This 1865-production Remington New Model Army revolver is in absolutely fantastic condition and features roughly 80% of its original arsenal blued finish. This Remington is among the finest Remington NMA we've ever had! As an added bonus, it's serial number (#86,933) puts it squarely in the block of guns that was issued to the Company H of the 16th Kansas Volunteer Cavalry on September 24th 1865 - nearly four months after the end of the Civil War.
While the rest of the U.S. military was actively de-arming and disbanding, the 16th Kansas Volunteer Cavalry was in the the middle of hasty re-supply while taking part in what one of the first major military campaigns of the Indian Wars - The Powder River Expedition. This large and far-flung military operation was waged against the Lakota Sioux, Cheyenne, and Arapaho Indians in Montana Territory and Dakota Territory from July 1st to October 4th 1865. The expedition set out with a relatively small number of troops and was largely aimed at intimidating the Natives into compliance with the Federal government, but the Army encountered heavier-than-expected resistance from the Natives which prolonged the expedition. To make matters worse, the regiments which had been sent on the expedition were poorly supplied and "near mutinous" thanks to the fact that most of the fighting men had been pulled directly off the battlefields of the Civil War - instead of being discharged to re-unite with friends and loved ones the soldiers of the Powder River Expedition were sentenced to several months of harsh frontier living on the Western Frontier.
In an attempt to gain control over the deteriorating situation, the Federal Government sent much needed supplies to the expeditionary forces, including new horse tack, uniforms, and guns. These supplies arrived at Fort Connor on September 24th, where Brigadier General Patrick E. Connor had consolidated the expedition's troops. These supplies were quickly distributed to the men, however it had little effect on the overall campaign as General Connor was transferred to Utah that same month and the remaining troops were called to Fort Laramie; where they would ultimately be mustered out of the Army. The 16th Kansas Cavalry remained to staff Fort Connor, where they essentially acted as security; deterring and hostilities against the Natives and white settlers in the area. This history accounts for the outstanding condition of this particular Remington revolver - like most law enforcement weapons it shows evidence of having been carried but remains in excellent condition; having been well cared for by the trooper that carried it.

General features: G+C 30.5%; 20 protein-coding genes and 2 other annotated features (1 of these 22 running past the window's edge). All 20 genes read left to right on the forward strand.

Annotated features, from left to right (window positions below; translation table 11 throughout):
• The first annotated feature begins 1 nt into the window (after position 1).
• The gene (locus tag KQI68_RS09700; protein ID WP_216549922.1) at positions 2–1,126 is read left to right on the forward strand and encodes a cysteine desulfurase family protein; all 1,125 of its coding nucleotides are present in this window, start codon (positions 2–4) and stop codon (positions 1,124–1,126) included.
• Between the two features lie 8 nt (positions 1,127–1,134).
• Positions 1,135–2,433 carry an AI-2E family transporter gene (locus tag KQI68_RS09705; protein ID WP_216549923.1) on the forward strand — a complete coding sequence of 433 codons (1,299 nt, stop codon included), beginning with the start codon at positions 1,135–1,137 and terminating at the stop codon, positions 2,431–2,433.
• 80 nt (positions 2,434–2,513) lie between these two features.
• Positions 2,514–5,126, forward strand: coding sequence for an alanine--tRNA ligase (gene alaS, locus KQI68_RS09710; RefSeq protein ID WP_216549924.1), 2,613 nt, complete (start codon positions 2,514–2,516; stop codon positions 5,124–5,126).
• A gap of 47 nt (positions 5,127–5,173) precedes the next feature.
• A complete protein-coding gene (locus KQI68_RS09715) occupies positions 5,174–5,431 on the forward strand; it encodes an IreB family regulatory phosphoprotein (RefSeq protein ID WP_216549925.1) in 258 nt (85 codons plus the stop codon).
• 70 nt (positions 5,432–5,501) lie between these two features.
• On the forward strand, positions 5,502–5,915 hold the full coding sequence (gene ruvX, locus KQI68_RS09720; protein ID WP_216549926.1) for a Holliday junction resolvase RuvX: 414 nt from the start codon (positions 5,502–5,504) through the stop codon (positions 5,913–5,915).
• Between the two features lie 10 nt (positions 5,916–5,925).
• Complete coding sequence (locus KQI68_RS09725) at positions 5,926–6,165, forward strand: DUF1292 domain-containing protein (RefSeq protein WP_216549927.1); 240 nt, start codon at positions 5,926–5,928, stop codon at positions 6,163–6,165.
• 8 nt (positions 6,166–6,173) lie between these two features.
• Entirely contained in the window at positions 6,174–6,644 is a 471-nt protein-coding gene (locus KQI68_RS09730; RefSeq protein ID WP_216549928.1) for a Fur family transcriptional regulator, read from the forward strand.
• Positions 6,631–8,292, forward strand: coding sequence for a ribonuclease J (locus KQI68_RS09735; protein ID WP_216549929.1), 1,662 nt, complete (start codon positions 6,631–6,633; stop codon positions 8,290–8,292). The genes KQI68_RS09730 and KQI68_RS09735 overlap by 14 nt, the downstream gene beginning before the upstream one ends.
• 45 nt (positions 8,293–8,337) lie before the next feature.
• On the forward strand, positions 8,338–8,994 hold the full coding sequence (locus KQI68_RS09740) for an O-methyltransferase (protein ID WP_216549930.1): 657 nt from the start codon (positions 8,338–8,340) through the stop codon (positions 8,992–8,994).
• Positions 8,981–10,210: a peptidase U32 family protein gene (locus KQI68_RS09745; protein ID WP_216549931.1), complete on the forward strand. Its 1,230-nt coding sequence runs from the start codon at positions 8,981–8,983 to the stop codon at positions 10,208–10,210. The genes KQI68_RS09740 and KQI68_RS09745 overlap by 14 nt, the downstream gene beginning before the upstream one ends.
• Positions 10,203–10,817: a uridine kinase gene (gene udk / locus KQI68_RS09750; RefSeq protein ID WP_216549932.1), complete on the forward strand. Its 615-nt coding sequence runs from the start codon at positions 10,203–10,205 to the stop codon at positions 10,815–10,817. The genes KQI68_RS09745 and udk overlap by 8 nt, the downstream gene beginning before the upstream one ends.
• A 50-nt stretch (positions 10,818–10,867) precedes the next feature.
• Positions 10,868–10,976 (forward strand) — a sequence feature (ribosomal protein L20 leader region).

This revolver remains in excellent condition with roughly 85% of its original vibrant blued finish remaining. Clearly, some amount of extraordinary storage must have been applied to this piece; as Remingtons are very seldom encountered in this condition.
The action is crisp with a solid half and full cock. The lock up is very tight with almost no cylinder shake. The bore and chambers are beautiful and match the exterior of this revolver with no major rust or pitting and crisp rifling.
The barrel address, serial numbers and all sub inspector stamps are crisp and legible.
The grips are original to the revolver and in beautiful shape with no cracks, chips, or damage of any kind.
This revolver would be very hard to upgrade. Its sure to be the crown jewel of your antique firearms collection. Don't sleep on this piece, you'll likely not come across another NMA with such legitimate Indian Wars history in such fine a condition!